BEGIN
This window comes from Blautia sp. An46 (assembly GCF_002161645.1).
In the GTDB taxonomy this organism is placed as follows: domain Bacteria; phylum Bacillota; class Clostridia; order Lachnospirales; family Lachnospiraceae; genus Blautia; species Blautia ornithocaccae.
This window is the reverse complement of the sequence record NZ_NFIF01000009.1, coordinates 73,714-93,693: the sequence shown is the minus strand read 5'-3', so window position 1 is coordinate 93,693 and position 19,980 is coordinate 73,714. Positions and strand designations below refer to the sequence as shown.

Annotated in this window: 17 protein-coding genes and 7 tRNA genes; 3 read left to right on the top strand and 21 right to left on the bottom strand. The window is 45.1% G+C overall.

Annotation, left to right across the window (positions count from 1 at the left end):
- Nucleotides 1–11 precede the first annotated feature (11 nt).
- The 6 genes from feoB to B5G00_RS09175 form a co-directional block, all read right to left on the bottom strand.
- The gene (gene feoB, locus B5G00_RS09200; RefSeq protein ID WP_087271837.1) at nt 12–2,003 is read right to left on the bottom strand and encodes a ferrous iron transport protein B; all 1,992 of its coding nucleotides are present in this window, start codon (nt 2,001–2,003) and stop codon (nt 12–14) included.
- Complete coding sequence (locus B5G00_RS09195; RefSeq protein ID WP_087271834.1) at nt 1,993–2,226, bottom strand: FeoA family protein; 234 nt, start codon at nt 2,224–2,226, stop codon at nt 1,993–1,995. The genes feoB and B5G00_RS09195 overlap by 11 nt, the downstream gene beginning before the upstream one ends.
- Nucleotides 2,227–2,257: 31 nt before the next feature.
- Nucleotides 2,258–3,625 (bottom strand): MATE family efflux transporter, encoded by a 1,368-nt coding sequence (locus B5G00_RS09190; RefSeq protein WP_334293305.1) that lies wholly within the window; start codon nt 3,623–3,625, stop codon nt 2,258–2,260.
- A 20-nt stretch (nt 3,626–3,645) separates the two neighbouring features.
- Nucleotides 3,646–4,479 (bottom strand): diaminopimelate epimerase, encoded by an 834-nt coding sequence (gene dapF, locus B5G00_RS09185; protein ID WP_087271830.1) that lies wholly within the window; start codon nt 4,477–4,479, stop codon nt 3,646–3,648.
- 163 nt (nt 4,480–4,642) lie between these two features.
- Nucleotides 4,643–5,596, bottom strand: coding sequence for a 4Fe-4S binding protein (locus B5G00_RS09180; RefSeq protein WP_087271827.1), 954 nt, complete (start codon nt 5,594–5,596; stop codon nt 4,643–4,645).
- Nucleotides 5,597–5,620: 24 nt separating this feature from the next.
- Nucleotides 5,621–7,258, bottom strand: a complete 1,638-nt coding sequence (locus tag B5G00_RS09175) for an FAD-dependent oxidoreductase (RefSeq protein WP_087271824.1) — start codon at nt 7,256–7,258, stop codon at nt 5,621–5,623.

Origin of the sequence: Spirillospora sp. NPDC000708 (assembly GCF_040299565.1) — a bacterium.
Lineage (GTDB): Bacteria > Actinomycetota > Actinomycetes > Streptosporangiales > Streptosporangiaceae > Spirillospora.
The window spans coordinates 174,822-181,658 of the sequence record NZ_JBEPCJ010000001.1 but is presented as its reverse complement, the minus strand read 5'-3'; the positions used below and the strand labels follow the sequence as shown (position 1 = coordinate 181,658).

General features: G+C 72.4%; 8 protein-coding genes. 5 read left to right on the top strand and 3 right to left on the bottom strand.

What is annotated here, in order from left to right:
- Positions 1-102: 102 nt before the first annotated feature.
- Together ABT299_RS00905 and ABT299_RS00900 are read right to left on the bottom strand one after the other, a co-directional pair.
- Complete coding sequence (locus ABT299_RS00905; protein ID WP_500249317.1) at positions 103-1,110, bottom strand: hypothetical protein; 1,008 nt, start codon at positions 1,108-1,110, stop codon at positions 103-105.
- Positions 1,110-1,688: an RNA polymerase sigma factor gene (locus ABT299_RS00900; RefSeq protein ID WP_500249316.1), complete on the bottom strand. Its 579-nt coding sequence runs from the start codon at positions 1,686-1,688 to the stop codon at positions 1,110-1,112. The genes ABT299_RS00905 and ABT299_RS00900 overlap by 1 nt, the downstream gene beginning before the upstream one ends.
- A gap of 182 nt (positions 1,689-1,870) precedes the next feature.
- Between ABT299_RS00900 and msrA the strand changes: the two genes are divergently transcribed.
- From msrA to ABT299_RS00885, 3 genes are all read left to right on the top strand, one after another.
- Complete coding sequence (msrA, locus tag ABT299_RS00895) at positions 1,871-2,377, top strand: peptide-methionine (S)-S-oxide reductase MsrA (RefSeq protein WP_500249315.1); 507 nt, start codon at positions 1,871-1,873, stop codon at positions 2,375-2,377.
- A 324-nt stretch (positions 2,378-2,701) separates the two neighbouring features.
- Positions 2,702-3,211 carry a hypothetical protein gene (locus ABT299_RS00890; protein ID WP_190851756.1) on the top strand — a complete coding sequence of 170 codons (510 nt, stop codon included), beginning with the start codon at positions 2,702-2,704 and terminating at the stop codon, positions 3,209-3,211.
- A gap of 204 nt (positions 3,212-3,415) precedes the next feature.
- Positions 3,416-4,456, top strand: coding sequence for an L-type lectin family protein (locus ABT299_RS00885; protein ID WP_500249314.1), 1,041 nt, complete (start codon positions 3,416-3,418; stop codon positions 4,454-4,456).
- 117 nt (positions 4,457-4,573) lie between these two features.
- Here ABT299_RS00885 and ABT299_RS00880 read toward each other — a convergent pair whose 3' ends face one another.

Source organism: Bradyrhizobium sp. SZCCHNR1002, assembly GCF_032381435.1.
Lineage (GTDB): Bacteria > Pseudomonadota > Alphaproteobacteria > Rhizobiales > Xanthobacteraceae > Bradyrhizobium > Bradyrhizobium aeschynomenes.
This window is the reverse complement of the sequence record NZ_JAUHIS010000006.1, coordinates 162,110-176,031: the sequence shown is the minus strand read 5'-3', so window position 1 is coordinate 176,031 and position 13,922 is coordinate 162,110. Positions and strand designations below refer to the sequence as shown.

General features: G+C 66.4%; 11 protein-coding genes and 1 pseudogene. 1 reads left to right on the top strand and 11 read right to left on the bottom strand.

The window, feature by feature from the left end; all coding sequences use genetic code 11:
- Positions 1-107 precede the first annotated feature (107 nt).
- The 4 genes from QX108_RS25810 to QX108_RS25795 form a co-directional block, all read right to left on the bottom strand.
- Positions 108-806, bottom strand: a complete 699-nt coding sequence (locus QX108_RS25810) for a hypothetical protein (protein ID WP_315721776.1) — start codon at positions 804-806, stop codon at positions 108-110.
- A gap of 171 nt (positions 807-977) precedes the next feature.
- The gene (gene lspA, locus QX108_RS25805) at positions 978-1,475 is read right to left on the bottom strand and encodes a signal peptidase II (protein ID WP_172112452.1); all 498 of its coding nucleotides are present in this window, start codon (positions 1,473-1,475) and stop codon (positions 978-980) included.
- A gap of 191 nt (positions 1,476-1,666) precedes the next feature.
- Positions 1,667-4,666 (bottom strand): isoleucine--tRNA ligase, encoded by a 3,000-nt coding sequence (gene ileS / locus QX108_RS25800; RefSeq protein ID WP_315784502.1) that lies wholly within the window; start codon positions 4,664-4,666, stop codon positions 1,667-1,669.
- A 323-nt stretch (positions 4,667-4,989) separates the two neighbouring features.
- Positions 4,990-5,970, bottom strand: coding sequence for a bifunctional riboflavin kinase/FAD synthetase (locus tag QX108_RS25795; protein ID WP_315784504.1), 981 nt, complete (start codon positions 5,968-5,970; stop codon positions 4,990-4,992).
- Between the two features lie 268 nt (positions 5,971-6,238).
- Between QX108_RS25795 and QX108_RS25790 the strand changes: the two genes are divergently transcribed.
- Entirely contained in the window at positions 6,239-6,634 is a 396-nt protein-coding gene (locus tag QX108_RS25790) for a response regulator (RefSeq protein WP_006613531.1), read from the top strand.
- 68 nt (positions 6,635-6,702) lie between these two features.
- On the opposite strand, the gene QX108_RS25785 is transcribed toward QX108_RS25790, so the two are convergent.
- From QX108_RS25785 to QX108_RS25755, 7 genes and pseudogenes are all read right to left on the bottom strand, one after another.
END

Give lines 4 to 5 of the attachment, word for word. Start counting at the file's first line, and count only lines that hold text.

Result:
Annotated in this window: 17 protein-coding genes and 7 tRNA genes; 3 read left to right on the top strand and 21 right to left on the bottom strand. The window is 45.1% G+C overall.

Annotation, left to right across the window (positions count from 1 at the left end):